Click on the image for a larger version.
As was done with the two Apollo 17 photographs, these were rotated to get the top of the LM images horizontal and, then, scale adjustments were match the LM image sizes. The result is that 18715 was taken at a distance 1.12 times great than 18816 or 81 meters.

Estimating Azimuth: Comparing photographs taken out the two LM windows after landing, it is evident that John landed with the spacecraft facing directly down-Sun. At that time, the solar azimuth was 88 degrees. An examination of 18715 suggests that John parked the Rover along the LM's Z (fore/aft) axis and that the azimuth of the parking location is about 88 degrees.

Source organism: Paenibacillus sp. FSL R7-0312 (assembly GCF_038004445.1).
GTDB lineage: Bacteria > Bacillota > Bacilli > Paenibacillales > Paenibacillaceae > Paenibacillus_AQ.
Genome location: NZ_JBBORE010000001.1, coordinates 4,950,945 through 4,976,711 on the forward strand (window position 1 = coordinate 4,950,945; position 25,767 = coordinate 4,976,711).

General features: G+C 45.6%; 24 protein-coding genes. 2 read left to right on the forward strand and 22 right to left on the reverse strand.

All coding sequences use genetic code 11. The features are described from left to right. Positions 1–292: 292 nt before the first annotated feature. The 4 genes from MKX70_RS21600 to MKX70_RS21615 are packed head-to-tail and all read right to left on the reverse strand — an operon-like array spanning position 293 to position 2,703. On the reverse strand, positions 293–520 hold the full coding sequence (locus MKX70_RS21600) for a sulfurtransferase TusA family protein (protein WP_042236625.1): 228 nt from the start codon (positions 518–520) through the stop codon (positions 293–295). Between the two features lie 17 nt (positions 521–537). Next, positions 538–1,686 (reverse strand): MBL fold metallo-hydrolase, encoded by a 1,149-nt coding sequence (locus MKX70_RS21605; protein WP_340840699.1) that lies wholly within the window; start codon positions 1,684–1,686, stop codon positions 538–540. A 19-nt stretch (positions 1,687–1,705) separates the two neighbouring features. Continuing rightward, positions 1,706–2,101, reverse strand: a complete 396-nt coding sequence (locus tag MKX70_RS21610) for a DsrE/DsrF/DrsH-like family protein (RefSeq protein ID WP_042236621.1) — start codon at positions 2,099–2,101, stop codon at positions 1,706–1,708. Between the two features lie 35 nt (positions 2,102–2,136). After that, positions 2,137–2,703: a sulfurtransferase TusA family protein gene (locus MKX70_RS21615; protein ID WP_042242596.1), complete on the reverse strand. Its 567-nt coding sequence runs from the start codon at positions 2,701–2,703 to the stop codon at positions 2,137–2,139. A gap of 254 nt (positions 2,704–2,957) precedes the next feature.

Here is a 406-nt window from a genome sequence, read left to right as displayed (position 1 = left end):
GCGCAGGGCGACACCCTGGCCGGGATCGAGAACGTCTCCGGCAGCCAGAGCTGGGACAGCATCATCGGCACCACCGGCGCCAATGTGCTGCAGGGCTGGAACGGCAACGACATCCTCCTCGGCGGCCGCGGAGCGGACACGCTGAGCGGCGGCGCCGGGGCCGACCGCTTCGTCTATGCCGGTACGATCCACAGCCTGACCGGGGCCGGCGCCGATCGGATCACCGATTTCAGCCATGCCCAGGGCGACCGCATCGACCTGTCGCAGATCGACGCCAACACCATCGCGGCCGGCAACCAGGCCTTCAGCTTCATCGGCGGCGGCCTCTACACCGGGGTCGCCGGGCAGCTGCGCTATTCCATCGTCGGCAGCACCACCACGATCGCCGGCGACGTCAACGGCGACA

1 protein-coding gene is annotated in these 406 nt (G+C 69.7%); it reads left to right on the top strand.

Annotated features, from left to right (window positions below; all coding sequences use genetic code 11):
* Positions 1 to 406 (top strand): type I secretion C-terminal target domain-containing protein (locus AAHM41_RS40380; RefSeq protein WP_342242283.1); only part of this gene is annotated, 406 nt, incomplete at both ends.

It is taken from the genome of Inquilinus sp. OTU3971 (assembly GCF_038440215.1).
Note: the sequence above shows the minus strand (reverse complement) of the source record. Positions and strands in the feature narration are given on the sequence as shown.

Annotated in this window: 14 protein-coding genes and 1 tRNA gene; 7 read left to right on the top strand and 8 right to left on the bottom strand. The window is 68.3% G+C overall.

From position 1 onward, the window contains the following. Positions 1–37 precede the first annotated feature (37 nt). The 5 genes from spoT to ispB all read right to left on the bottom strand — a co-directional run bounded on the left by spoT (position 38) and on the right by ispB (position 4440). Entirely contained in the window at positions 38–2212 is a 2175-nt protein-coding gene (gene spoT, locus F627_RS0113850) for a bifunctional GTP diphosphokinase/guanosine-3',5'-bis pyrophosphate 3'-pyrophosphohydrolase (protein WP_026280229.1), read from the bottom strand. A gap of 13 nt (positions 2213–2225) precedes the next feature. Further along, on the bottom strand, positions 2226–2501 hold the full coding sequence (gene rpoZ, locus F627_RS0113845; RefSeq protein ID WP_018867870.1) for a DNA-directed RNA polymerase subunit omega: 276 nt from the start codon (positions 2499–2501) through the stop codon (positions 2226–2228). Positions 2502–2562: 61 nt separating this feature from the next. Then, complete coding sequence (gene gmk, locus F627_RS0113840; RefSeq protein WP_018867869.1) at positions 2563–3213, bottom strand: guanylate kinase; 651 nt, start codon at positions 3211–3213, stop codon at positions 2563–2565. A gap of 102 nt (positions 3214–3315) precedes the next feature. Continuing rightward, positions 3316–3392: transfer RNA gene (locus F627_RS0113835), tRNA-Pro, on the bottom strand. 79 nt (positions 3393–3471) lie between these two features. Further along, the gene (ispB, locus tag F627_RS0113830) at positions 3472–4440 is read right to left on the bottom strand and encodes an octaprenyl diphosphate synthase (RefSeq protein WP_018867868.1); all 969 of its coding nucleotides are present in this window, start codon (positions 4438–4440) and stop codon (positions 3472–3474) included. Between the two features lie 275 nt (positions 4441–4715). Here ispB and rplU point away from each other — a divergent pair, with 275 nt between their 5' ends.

I conclude that the Apollo 16 LRV was parked about 81 meters behind the LM on an azimuth of about 88 degrees.


Apollo 15


A15 LRV from LM

Detail from AS15-88-11930 showing LRV from LM.
Click on the image for a larger version.
Estimating Distance: After Dave Scott returned to the LM from the final parking place, he took a photo (above) of the Rover past the north side of the LM.

A15 LRV and LM from the ALSEP site
Detail from AS15-87-11852 showing the LRV and LM from the ALSEP Site.
Click on the image for a larger version.
Earlier, Jim Irwin took a pan (D-16) at the ALSEP site, including frame 11852 (above). The locations are shown in Figure 5-52 (next) from the Apollo 15 Preliminary Science Report ( 53 Mb PDF ).

A15 LRV and LM from the ALSEP site
Figure 5-52 from the Apollo 15 Preliminary Science Report.